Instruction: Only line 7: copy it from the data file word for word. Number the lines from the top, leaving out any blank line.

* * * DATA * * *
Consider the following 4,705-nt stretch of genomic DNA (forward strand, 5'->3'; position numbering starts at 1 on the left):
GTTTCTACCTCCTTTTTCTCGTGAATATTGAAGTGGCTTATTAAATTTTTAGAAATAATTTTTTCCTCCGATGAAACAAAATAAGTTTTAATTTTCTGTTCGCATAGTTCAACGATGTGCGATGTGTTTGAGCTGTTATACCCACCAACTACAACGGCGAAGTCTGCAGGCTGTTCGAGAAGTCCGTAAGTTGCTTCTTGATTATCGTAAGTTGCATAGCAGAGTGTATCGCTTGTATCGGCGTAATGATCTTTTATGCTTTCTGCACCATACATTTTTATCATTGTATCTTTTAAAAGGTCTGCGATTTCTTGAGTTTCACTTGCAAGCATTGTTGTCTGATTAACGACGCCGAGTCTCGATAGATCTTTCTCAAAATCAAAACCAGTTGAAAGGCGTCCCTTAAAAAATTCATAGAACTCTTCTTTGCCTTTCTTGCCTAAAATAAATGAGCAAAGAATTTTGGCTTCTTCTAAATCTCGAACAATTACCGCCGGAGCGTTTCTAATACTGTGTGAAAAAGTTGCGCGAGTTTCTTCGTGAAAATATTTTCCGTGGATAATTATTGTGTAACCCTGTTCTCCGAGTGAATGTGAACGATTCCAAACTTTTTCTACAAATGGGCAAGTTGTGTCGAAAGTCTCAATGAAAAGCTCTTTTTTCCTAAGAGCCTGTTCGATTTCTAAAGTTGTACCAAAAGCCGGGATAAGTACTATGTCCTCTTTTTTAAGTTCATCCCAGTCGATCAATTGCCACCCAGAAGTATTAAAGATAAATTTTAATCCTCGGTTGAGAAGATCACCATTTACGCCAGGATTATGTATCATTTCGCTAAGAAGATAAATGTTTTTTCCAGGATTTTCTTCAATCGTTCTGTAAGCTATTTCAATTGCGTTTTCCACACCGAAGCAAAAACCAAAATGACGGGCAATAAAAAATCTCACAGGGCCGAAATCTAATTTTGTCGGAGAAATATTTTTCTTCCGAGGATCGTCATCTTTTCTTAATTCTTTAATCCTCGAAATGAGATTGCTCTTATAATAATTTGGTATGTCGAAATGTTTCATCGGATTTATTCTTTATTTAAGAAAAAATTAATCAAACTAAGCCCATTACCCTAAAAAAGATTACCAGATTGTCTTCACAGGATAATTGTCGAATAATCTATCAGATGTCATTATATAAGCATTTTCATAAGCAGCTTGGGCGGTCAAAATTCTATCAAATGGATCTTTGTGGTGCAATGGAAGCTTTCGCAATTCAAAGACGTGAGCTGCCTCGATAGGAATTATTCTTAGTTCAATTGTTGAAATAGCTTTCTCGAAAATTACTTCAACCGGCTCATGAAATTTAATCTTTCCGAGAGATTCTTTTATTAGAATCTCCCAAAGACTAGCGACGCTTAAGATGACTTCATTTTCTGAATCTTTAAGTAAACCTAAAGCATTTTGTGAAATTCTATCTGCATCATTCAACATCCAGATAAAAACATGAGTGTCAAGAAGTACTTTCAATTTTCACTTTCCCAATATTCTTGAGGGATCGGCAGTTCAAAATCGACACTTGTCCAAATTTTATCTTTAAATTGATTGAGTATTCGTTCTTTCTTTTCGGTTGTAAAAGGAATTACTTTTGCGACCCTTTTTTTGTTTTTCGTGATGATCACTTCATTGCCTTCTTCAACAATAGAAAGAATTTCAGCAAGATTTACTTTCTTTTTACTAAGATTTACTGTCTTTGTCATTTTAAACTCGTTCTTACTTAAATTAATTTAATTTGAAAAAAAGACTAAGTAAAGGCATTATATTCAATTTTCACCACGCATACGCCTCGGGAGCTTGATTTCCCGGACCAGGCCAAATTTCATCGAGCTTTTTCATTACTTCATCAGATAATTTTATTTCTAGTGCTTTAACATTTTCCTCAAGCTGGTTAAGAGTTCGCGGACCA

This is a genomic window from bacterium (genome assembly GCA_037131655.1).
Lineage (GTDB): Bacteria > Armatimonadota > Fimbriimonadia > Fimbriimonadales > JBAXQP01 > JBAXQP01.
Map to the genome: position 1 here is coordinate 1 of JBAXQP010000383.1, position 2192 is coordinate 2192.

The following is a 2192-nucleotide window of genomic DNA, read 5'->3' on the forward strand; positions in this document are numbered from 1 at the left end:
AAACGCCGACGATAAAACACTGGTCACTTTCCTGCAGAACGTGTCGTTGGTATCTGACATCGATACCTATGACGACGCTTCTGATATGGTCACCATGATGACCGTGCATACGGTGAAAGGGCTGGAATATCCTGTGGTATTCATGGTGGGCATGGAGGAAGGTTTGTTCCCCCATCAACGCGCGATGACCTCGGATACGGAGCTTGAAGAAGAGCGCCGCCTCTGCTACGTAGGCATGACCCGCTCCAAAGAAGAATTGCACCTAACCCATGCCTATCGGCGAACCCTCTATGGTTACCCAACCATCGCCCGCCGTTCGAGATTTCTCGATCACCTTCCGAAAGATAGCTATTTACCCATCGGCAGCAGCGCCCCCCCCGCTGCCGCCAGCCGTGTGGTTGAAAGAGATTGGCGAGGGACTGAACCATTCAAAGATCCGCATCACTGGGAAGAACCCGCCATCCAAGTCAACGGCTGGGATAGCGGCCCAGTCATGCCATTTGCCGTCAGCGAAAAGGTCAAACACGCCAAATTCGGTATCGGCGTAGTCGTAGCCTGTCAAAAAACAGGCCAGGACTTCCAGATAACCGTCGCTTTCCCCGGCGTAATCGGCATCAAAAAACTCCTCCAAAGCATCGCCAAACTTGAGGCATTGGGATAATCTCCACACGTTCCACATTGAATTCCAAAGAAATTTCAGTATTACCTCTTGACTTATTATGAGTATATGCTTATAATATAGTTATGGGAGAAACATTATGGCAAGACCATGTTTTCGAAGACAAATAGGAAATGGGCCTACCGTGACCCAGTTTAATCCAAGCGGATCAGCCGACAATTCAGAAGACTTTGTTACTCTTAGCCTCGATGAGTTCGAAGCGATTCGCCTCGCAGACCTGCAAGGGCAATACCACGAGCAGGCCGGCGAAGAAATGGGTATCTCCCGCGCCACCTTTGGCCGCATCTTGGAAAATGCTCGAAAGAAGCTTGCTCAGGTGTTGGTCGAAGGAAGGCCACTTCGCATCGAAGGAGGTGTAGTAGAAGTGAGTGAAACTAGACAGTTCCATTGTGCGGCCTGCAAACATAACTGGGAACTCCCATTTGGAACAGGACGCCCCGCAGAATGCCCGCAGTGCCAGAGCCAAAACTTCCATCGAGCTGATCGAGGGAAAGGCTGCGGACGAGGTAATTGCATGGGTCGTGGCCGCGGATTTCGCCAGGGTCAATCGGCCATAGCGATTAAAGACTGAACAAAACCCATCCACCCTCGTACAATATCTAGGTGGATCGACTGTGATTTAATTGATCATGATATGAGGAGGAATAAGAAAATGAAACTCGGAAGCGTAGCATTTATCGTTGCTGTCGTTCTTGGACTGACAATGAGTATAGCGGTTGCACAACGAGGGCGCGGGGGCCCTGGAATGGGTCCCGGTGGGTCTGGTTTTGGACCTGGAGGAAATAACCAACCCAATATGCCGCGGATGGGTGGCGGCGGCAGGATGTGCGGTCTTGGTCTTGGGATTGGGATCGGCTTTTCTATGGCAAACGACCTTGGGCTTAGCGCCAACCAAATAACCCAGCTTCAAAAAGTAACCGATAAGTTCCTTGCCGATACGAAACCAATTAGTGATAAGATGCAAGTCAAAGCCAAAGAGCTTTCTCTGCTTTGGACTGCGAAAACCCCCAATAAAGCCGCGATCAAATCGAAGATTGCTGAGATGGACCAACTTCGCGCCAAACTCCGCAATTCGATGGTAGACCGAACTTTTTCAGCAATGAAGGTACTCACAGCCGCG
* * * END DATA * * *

AAACGCCGACGATAAAACACTGGTCACTTTCCTGCAGAACGTGTCGTTGGTATCTGACATCGATACCTATGACGACGCTTCTGATATGGTCACCATGATGACCGTGCATACGGTGAAAGGGCTGGAATATCCTGTGGTATTCATGGTGGGCATGGAGGAAGGTTTGTTCCCCCATCAACGCGCGATGACCTCGGATACGGAGCTTGAAGAAGAGCGCCGCCTCTGCTACGTAGGCATGACCCGCTCCAAAGAAGAATTGCACCTAACCCATGCCTATCGGCGAACCCTCTATGGTTACCCAACCATCGCCCGCCGTTCGAGATTTCTCGATCACCTTCCGAAAGATAGCTATTTACCCATCGGCAGCAGCGCCCCCCCCGCTGCCGCCAGCCGTGTGGTTGAAAGAGATTGGCGAGGGACTGAACCATTCAAAGATCCGCATCACTGGGAAGAACCCGCCATCCAAGTCAACGGCTGGGATAGCGGCCCAGTCATGCCATTTGCCGTCAGCGAAAAGGTCAAACACGCCAAATTCGGTATCGGCGTAGTCGTAGCCTGTCAAAAAACAGGCCAGGACTTCCAGATAACCGTCGCTTTCCCCGGCGTAATCGGCATCAAAAAACTCCTCCAAAGCATCGCCAAACTTGAGGCATTGGGATAATCTCCACACGTTCCACATTGAATTCCAAAGAAATTTCAGTATTACCTCTTGACTTATTATGAGTATATGCTTATAATATAGTTATGGGAGAAACATTATGGCAAGACCATGTTTTCGAAGACAAATAGGAAATGGGCCTACCGTGACCCAGTTTAATCCAAGCGGATCAGCCGACAATTCAGAAGACTTTGTTACTCTTAGCCTCGATGAGTTCGAAGCGATTCGCCTCGCAGACCTGCAAGGGCAATACCACGAGCAGGCCGGCGAAGAAATGGGTATCTCCCGCGCCACCTTTGGCCGCATCTTGGAAAATGCTCGAAAGAAGCTTGCTCAGGTGTTGGTCGAAGGAAGGCCACTTCGCATCGAAGGAGGTGTAGTAGAAGTGAGTGAAACTAGACAGTTCCATTGTGCGGCCTGCAAACATAACTGGGAACTCCCATTTGGAACAGGACGCCCCGCAGAATGCCCGCAGTGCCAGAGCCAAAACTTCCATCGAGCTGATCGAGGGAAAGGCTGCGGACGAGGTAATTGCATGGGTCGTGGCCGCGGATTTCGCCAGGGTCAATCGGCCATAGCGATTAAAGACTGAACAAAACCCATCCACCCTCGTACAATATCTAGGTGGATCGACTGTGATTTAATTGATCATGATATGAGGAGGAATAAGAAAATGAAACTCGGAAGCGTAGCATTTATCGTTGCTGTCGTTCTTGGACTGACAATGAGTATAGCGGTTGCACAACGAGGGCGCGGGGGCCCTGGAATGGGTCCCGGTGGGTCTGGTTTTGGACCTGGAGGAAATAACCAACCCAATATGCCGCGGATGGGTGGCGGCGGCAGGATGTGCGGTCTTGGTCTTGGGATTGGGATCGGCTTTTCTATGGCAAACGACCTTGGGCTTAGCGCCAACCAAATAACCCAGCTTCAAAAAGTAACCGATAAGTTCCTTGCCGATACGAAACCAATTAGTGATAAGATGCAAGTCAAAGCCAAAGAGCTTTCTCTGCTTTGGACTGCGAAAACCCCCAATAAAGCCGCGATCAAATCGAAGATTGCTGAGATGGACCAACTTCGCGCCAAACTCCGCAATTCGATGGTAGACCGAACTTTTTCAGCAATGAAGGTACTCACAGCCGCG